It’s trite, it’s schmalzy, it’s a bore, it’s Valentine’s Day. There is no day of the year that inspires more vitriol, nor more sweaty exchanging of stuffed toys between adults, than Valentine’s Day. If you’re not having to lean grim-faced into a hearts-and-confetti coated event, then you’re listening to someone else rant about how the whole thing is Hallmark holiday. There is no winning, or at least not if you go down the traditional route.
Other holidays, like Easter, Halloween, even Christmas give you something in return for showing up – usually candy. On Valentine’s day you have to rely on someone else to get the candy, and then there’s a whole other layer of weird tension and expectation on top of that, which I do not possess the psychoanalytic training to go into. If it were as simple as, say Halloween, which is just a joyous excuse to go stock up on every fun-size piece of happiness you usually resist, then you know I would be right up on the bandwagon.
And yet the anti-V crowd is just as bad. It might have been cool in the 90s to sit around talking about how lame consumerism is, while we listen to Nirvana and artlessly rip our jeans. But it’s 2016. Our jeans come pre-ripped and we’re all pretty down with Things now. I’m not saying I don’t agree with the sentiment, I’m just saying that I don’t really care enough about it to get super upset. You see, my biggest problem with Valentine’s is not that it’s consumerist. It’s that it’s so un-fun.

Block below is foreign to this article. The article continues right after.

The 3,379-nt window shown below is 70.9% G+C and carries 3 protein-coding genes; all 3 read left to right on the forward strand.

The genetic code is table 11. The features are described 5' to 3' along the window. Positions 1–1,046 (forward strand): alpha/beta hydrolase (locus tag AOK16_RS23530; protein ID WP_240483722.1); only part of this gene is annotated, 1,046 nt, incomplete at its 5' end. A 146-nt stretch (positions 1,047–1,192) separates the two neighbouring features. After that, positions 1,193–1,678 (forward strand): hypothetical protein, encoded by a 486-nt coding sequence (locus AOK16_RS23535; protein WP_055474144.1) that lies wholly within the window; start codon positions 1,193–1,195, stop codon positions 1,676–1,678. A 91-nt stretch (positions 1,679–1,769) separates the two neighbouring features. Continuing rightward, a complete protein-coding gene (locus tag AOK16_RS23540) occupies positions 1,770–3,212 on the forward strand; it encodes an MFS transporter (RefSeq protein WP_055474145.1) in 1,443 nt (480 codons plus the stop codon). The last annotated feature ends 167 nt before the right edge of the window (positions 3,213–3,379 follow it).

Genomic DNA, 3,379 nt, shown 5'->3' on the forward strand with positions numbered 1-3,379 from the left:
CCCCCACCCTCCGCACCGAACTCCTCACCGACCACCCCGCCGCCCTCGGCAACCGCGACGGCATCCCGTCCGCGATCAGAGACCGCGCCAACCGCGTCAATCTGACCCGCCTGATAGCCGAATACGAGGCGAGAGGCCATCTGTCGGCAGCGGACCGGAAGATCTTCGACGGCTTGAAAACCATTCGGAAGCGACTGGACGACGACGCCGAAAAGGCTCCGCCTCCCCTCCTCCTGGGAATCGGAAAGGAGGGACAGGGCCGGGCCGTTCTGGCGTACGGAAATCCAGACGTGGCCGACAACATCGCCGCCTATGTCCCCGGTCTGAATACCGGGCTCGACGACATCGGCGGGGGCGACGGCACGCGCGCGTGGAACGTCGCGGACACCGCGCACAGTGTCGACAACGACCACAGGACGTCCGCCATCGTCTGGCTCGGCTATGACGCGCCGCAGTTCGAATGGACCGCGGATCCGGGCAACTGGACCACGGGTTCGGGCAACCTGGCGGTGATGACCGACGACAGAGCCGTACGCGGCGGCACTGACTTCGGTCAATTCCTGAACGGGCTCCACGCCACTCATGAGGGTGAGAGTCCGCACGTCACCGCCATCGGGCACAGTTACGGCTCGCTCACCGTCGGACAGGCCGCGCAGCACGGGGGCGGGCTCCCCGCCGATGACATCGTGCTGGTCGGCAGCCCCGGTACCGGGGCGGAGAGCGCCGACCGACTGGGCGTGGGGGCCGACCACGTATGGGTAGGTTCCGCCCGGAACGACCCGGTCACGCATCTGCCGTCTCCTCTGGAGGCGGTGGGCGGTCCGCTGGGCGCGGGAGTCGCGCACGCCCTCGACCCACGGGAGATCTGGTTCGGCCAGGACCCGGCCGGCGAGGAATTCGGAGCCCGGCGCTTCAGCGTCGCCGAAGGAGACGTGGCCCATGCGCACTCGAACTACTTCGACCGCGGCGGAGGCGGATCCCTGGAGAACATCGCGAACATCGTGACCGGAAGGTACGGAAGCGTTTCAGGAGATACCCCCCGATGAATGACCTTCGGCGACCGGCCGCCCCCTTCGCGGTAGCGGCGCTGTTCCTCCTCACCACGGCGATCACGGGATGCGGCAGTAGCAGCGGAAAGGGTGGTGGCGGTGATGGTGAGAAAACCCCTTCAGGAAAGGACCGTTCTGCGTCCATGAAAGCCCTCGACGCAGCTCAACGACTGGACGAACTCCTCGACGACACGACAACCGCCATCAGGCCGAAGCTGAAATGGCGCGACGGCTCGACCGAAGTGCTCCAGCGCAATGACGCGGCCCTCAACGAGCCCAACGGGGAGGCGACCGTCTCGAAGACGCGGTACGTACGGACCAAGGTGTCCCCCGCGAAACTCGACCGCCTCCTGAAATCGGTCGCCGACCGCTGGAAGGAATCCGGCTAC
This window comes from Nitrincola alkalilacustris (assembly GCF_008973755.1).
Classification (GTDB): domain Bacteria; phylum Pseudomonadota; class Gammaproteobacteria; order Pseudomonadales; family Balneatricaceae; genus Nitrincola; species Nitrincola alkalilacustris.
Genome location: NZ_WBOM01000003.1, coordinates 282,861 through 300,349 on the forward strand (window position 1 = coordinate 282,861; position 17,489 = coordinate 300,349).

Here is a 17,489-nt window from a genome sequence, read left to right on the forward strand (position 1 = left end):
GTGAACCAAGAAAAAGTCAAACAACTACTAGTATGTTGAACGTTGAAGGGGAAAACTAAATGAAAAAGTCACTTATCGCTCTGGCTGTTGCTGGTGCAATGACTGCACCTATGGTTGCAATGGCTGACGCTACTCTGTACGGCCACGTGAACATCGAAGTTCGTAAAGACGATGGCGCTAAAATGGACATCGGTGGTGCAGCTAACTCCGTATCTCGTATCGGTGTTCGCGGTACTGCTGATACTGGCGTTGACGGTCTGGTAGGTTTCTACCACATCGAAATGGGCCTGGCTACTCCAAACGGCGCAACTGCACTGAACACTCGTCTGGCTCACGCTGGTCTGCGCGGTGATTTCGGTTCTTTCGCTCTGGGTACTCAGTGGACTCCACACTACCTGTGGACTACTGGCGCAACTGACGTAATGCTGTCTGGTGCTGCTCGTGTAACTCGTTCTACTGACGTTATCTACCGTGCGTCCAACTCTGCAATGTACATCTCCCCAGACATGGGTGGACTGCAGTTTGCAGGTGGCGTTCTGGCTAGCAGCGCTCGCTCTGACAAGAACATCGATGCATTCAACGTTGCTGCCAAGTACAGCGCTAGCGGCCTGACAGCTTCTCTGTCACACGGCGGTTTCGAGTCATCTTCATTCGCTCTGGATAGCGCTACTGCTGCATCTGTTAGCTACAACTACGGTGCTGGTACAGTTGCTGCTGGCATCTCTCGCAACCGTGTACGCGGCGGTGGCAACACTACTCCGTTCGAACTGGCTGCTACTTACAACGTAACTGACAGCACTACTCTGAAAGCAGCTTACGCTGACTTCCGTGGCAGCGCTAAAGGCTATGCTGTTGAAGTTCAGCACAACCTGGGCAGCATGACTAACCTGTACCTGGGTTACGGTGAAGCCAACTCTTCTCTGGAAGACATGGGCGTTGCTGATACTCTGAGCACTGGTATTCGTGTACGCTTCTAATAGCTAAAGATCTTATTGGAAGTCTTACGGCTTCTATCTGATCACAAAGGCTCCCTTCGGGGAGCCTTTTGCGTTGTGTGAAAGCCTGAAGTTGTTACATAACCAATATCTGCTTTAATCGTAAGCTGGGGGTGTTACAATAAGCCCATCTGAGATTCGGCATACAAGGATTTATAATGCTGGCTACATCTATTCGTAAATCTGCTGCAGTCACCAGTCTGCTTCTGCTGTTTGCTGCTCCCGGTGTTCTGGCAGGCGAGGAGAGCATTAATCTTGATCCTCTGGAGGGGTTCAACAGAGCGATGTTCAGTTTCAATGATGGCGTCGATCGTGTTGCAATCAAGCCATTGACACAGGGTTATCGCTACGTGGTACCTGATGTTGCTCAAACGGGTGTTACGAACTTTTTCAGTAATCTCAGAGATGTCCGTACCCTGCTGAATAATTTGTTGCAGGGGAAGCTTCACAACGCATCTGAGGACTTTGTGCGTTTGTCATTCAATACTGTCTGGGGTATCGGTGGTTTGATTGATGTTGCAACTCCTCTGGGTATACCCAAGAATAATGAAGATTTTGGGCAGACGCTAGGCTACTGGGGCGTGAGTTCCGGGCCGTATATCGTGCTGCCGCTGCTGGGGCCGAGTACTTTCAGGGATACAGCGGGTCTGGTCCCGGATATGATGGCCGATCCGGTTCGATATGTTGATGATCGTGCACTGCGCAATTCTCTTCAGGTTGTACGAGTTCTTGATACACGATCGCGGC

V-Day suffers from the same thing that makes New Year’s Eve the wild-eyed worst. It’s that the fun of the thing is meant to come from the day itself, and yet the day is just the same as any other. The New Year’s Eve party is not different to any other party, except that you have to grit your teeth and enjoy it harder. The Valentine’s Day date is not different to any other date, but you have to feel it more. The whole day is screaming at you to LOVE HARDER!, but you were already loving hard as you could! Just as New Years was telling you that you don’t usually party hard enough, so V-Day wants to deride your usual levels of love.
Which is why I, and I suspect a lot of other people, go into a state of semi-hibernation on Valentine’s. Stay home, pamper yourself, pamper your dog, or pamper your partnership. Whatever flame of happiness and love in your life it is that you’re pampering – I suggest you do it with Fried Chicken. Fried Chicken is the perfect way to show love, because as Laurie Colwin explains in Home Cooking (1988), there is a certain amount of suffering involved. It’s a time-intensive process; a kitchen project. The chicken has to be marinaded, and then floured, and then fried, and each of these steps takes time and creates a completely unavoidable mess.
Maybe the reason Fried Chicken is such a great way to celebrate love, is because it’s kind of a downer to make. So when you sit down to actually eat that juicy chicken, with its crisp-crisp-crisp spiced shell, and tender juicy flesh, you feel so fantastically elated by the juxtaposition between this and the hour or so you just spent handling raw chicken and hot oil. You stare lovingly into your boyfriend/girlfriend/dachshund’s eyes, and feel that you have somehow lived up to Valentine’s Day’s love harder ethos, because you feel so much happier now than you did a few moments ago. Or, it could just be because it’s completely delicious, maybe one of the best things you can ever eat. Either way.
P.S. The recipe for my FAVOURITE fried chicken and these sexy biscuits is up!